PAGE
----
Independence is a lie. For years we’ve been bombarded with independence and examples of doing it on your own. While the allure of the “self-made man/woman” sounds great and makes for cute ridiculous Internet memes, it totally distorts the reality of a successful career.
To quote poet Maya Angelou:
Nobody, but nobody
Can make it out here alone.
The dictionary definition of “independent” is “not subject to control by others.” Any business owner will tell you how fatally flawed this is when trying to build a brand or reputation. While you may not punch a clock or write your own checks, your livelihood is very much dependent upon customers who patronize your business. To that end, things need to be mutually beneficial.
Which is to say, interdependent – or, interdependence – is the key to success.
Interdependent is defined as two or more entities “being mutually dependent” on each other. Colleges need students to educate; businesses need customers, and so on. Nobody is totally free from needing someone else – this goes double for those who sign their own checks.
In a recent post at Brazen Careerist, Jeff Archibald suggested that we’d all be better off doing away with the concept of networking for a technique of relationship building that is essentially founded in the idea of interdependence:
Stop thinking of your local business events as “networking opportunities” and start thinking of them as opportunities to help people. Be a giver, not a taker. Change your mindset from a selfish one to an unselfish one. It’ll come back around, trust me.
If you can provide a benefit or helping hand to someone, they’ll remember that down the road when they actually need your services. For example, who do you think the marketing manager will call when they need design services? Designer A, who gave them his card and talked about all the skills he has, or Designer B, who asked the marketing manager about their business and then followed up with a helpful article/lead/Web application that may be of interest to them?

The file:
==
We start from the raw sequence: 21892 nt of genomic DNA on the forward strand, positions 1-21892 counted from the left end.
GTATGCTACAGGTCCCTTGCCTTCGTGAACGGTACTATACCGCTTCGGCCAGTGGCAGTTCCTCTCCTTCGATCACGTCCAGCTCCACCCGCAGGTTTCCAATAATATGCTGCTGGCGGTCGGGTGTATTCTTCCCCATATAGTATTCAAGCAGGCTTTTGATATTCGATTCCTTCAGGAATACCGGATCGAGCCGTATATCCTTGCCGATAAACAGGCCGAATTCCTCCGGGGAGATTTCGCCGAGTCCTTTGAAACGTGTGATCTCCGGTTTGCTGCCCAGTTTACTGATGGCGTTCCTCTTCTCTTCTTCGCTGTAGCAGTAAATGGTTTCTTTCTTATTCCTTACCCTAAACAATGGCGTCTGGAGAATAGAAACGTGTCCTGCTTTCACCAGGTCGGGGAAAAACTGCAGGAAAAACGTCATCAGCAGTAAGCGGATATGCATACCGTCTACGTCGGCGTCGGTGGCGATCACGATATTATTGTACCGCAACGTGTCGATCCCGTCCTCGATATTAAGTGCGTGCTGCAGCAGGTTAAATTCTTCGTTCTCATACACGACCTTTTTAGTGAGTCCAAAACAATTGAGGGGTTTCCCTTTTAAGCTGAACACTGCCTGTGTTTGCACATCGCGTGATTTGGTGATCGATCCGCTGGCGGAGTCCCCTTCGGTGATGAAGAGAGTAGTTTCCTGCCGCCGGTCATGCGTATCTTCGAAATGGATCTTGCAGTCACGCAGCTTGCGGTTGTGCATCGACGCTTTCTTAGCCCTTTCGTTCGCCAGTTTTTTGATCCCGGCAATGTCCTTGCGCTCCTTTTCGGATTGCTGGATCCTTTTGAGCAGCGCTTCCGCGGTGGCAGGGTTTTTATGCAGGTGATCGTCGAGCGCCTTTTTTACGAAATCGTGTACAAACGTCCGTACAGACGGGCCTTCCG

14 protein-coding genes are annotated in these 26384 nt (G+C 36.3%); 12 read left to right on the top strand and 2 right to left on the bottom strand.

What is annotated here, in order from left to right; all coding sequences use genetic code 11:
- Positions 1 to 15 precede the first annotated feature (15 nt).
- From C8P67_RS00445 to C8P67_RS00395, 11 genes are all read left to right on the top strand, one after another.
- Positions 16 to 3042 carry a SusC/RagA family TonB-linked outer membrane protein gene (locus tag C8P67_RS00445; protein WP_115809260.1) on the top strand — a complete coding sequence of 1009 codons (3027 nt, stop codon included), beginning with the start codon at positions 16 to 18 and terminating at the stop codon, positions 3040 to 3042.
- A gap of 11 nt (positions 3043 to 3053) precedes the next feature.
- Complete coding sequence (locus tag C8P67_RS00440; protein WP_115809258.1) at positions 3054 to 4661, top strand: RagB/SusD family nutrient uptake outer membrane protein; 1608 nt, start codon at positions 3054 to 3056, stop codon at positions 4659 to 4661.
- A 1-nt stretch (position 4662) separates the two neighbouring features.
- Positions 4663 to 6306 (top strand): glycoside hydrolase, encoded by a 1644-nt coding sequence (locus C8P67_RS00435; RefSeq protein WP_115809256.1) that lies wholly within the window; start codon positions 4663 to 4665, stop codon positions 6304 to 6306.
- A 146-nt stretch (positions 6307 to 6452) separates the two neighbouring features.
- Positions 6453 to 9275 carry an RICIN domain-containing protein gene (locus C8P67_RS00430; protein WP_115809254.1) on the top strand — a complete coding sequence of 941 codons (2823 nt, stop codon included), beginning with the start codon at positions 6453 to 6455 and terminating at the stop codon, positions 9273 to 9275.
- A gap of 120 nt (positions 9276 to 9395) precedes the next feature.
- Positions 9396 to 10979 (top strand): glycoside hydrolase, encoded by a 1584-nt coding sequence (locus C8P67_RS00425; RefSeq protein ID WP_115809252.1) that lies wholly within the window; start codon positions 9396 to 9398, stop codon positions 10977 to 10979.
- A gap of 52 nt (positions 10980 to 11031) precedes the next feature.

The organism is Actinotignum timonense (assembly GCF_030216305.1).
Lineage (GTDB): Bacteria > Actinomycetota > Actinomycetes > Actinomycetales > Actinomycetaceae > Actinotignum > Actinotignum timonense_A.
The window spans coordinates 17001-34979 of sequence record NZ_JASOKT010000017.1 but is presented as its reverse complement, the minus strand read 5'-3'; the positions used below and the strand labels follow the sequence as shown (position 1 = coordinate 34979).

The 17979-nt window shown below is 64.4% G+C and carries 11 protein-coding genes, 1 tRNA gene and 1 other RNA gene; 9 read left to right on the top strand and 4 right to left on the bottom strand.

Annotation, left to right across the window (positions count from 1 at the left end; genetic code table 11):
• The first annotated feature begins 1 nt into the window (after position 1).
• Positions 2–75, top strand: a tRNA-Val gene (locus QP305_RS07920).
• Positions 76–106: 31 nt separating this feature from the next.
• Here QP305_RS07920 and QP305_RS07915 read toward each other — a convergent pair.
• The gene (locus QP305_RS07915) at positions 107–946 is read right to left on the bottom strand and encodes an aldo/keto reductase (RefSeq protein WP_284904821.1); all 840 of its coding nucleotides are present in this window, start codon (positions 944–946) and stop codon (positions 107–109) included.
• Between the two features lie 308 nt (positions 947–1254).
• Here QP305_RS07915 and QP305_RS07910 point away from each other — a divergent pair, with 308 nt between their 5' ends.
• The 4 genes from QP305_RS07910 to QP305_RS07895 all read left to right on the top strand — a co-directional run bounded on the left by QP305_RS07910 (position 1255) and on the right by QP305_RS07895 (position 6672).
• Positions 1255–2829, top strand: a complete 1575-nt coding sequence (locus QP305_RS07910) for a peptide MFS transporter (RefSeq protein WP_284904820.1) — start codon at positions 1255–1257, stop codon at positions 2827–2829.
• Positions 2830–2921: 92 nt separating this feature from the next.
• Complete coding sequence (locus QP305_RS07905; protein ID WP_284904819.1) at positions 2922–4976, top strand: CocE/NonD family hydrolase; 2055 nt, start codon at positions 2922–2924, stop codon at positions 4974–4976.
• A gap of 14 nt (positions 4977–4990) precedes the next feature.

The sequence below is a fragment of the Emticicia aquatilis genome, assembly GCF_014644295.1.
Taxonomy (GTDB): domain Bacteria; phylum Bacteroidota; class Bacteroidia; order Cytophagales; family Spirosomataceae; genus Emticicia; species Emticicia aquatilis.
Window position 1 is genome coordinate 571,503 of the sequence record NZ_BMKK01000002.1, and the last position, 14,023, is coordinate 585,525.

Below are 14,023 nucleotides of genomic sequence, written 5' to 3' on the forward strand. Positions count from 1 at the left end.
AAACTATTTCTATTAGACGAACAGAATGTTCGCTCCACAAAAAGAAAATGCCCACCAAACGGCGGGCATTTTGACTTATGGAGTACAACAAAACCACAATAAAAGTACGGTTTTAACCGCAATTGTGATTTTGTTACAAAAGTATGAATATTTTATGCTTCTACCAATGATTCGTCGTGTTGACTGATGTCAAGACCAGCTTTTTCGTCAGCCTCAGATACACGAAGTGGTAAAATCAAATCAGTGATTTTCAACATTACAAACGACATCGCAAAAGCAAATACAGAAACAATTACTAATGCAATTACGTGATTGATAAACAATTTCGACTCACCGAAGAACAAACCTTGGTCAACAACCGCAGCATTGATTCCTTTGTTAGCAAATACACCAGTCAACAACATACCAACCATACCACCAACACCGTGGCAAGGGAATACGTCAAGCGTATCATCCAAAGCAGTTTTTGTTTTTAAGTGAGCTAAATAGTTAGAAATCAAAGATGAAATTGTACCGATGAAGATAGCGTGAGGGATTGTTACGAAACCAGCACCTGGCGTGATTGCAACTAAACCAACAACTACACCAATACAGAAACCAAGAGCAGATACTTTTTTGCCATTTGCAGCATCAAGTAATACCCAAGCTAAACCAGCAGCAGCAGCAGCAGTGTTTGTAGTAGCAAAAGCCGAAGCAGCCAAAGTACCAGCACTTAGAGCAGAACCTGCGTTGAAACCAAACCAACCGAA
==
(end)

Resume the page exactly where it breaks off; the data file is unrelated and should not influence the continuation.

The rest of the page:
My money’s on Designer B, all other things being equal. We refer a lot of business leads that aren’t good matches for us to other agencies and freelancers, and we send them to the people who helped us out in the past.
In my current role, I get a chance to work with some amazingly talented young people at an amazing institution. I come back to the term interdependence because my role as public information coordinator is useless without cooperation from co-workers. A couple of weeks ago, we got a last-minute visit from a writer at The Atlantic (yes… The Atlantic). By last-minute, I mean a day’s notice. If I hadn’t built good relationships with my co-workers, the reporters’ visit would’ve consisted of me giving a tour of our facilities. I called in a lot of favors – pulling department chairs away from their duties, corralling our president for a couple of hours, pulling students out of class. The visit was a resounding success. The fruits of that effort can be found here.
Whether co-worker, customer or constituent, we are nothing without the teams that help us on the path to success.
Nobody can make it out here alone.